Key Issues > Managing Risks and Improving VA Health Care
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Managing Risks and Improving VA Health Care

The Department of Veterans Affairs’ (VA) Veterans Health Administration operates one of the largest health care delivery systems in the nation, with over 160 medical centers and more than 1,000 outpatient facilities. Over the past decade, there have been numerous reports of VA facilities failing to provide timely care. 

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The Department of Veterans Affairs’ (VA) Veterans Health Administration (VHA) operates one of the largest health care systems in the nation, with 172 medical centers and more than 1,000 outpatient facilities. But VA also faces a growing demand for its health care services—partly due to the needs of an aging veteran population. Additionally, the total number of veterans enrolled in VA’s health care system rose from 7.9 million to over 9 million from FYs 2006 through 2017—and VHA’s budget more than doubled during that period, from $37.8 billion to $92.3 billion.

VA Health Care Issues 

GAO designated VA health care as a high-risk area in 2015 due to five areas of concern regarding VA’s ability to provide timely access to safe, high-quality health care for veterans: (1) ambiguous policies and inconsistent processes; (2) inadequate oversight and accountability; (3) IT challenges; (4) inadequate staff training; and (5) unclear resource needs and allocation priorities. In 2017, GAO reported that while VA had taken some actions to address these issues, little progress had actually been made.
Since GAO’s 2017 High-Risk Report, VA has worked to address each of these areas, but still has not made sufficient progress to address the concerns. GAO has found, for example:

  • VA medical center officials did not always document or conduct required reviews of providers in a timely manner when allegations were made against them. As a result, VA medical center officials may have lacked the information they needed to ensure that VA providers were competent to provide safe, high-quality care to veterans.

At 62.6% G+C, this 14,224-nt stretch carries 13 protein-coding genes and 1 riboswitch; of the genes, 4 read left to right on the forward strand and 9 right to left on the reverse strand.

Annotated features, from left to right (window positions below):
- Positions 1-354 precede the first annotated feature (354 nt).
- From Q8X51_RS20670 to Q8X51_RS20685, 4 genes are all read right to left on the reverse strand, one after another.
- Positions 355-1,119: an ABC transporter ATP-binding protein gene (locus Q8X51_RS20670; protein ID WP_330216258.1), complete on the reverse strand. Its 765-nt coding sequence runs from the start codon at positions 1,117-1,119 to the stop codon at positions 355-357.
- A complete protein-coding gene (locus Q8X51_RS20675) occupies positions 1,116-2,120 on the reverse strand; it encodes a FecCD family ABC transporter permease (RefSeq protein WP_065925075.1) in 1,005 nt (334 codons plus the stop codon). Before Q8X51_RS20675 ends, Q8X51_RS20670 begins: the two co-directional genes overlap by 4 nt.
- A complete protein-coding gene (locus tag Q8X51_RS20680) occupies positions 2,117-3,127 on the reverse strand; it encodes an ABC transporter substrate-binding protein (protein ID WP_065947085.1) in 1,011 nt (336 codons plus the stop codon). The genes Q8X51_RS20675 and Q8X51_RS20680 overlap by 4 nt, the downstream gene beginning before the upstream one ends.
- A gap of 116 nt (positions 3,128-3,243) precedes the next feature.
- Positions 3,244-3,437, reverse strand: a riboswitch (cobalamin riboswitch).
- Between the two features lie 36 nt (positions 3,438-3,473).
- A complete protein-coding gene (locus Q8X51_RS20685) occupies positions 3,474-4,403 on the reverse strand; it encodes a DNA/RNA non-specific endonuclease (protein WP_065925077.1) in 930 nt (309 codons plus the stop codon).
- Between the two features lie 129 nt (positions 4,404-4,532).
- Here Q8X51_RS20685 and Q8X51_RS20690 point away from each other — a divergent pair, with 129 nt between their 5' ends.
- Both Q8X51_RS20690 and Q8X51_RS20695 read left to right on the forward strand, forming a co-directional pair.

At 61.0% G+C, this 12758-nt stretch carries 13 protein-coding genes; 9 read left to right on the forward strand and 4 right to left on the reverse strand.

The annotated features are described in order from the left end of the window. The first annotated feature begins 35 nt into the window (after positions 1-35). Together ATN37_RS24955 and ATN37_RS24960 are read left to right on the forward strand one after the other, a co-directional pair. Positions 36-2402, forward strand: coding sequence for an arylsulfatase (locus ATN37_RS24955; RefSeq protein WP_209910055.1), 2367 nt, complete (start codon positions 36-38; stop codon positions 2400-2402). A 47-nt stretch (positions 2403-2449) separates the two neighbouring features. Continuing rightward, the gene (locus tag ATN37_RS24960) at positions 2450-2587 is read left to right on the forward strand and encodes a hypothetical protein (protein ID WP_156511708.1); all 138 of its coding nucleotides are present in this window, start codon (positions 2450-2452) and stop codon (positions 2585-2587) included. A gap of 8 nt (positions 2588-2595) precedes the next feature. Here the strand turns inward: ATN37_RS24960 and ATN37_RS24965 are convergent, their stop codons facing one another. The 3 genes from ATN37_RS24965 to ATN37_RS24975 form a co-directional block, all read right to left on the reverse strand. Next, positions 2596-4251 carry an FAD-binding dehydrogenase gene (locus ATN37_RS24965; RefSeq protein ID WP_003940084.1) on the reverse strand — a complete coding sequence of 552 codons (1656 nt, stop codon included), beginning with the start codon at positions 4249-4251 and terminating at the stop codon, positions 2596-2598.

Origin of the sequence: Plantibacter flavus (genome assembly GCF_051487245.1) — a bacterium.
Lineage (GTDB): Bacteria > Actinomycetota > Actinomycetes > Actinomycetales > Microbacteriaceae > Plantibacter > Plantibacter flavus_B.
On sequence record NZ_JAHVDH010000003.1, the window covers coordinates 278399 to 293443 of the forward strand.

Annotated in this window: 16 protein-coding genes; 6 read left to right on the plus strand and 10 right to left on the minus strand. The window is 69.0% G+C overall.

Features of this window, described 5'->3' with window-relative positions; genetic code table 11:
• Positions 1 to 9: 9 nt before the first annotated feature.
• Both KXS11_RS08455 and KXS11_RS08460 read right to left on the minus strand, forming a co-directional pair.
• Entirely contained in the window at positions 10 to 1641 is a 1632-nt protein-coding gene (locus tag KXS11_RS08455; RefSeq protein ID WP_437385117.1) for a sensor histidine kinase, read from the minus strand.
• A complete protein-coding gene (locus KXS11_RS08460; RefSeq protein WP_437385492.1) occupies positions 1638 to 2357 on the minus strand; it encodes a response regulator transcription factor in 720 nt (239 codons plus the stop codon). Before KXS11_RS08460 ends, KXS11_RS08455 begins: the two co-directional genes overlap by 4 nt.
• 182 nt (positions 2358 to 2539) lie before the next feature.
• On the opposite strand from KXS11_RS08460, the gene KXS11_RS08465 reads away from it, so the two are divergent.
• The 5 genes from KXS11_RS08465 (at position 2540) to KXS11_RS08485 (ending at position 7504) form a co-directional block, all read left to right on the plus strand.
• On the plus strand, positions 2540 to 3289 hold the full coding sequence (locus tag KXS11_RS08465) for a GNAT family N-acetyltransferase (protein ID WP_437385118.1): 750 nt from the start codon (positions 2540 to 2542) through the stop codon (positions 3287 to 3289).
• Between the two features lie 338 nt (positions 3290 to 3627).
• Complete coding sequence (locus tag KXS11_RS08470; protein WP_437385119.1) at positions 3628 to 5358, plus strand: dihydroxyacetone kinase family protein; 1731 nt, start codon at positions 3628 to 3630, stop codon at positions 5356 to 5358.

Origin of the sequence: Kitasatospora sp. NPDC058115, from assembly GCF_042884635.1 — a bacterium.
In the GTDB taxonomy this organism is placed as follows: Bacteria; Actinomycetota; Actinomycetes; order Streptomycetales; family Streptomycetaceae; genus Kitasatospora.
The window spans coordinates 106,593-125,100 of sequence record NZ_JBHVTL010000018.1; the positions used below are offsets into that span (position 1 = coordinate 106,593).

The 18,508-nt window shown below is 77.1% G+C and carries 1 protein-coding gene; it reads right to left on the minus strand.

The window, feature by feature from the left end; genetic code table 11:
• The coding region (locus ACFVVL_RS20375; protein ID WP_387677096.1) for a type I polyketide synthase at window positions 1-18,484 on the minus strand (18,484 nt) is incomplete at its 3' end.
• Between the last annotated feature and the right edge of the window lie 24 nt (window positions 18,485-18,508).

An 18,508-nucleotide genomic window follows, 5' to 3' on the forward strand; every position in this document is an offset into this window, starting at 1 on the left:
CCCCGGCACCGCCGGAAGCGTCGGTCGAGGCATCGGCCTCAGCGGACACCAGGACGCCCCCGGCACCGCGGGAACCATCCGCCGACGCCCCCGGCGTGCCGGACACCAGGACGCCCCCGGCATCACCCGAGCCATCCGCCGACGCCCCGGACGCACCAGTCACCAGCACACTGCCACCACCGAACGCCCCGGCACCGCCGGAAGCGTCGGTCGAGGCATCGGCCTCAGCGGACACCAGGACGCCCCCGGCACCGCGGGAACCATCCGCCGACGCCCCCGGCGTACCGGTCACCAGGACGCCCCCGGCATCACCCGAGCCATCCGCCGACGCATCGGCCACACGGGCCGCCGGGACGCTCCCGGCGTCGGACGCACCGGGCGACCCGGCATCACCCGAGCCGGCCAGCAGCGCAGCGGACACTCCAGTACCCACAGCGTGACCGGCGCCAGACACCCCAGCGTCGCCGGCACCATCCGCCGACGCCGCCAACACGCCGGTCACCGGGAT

• VA lacked complete, reliable data to systematically monitor the timeliness of veterans’ access to care through the Veterans Choice Program. For example, veterans that were referred to this program for routine care could potentially wait up to 70 calendar days for care (as allowed by VA’s policies), rather than the 30 days required by law.
  • VA’s data on employee misconduct and disciplinary actions were unreliable and could not be accurately analyzed. VA also did not consistently ensure that allegations of misconduct involving senior officials were reviewed according to VA’s investigative standards, or ensure that these officials were held accountable.
  • VA’s suicide prevention media outreach activities declined in recent years due to leadership turnover and reorganization. Additionally, VHA did not assign key leadership responsibilities or establish clear lines of reporting for its suicide prevention media outreach campaign, which hindered its ability to oversee the campaign. As a result, VA may not be maximizing its reach with suicide media content to veterans, especially those who are at risk.

VA needs to further develop its capacity building initiatives and establish metrics to monitor and measure its progress in addressing high-risk areas of concern. Further, VA needs to continue to implement the health care recommendations GAO has made. As of December 2018, more than 125 recommendations remain open, including 17 older than 3 years.

Looking for our recommendations? Click on any report to find each associated recommendation and its current implementation status.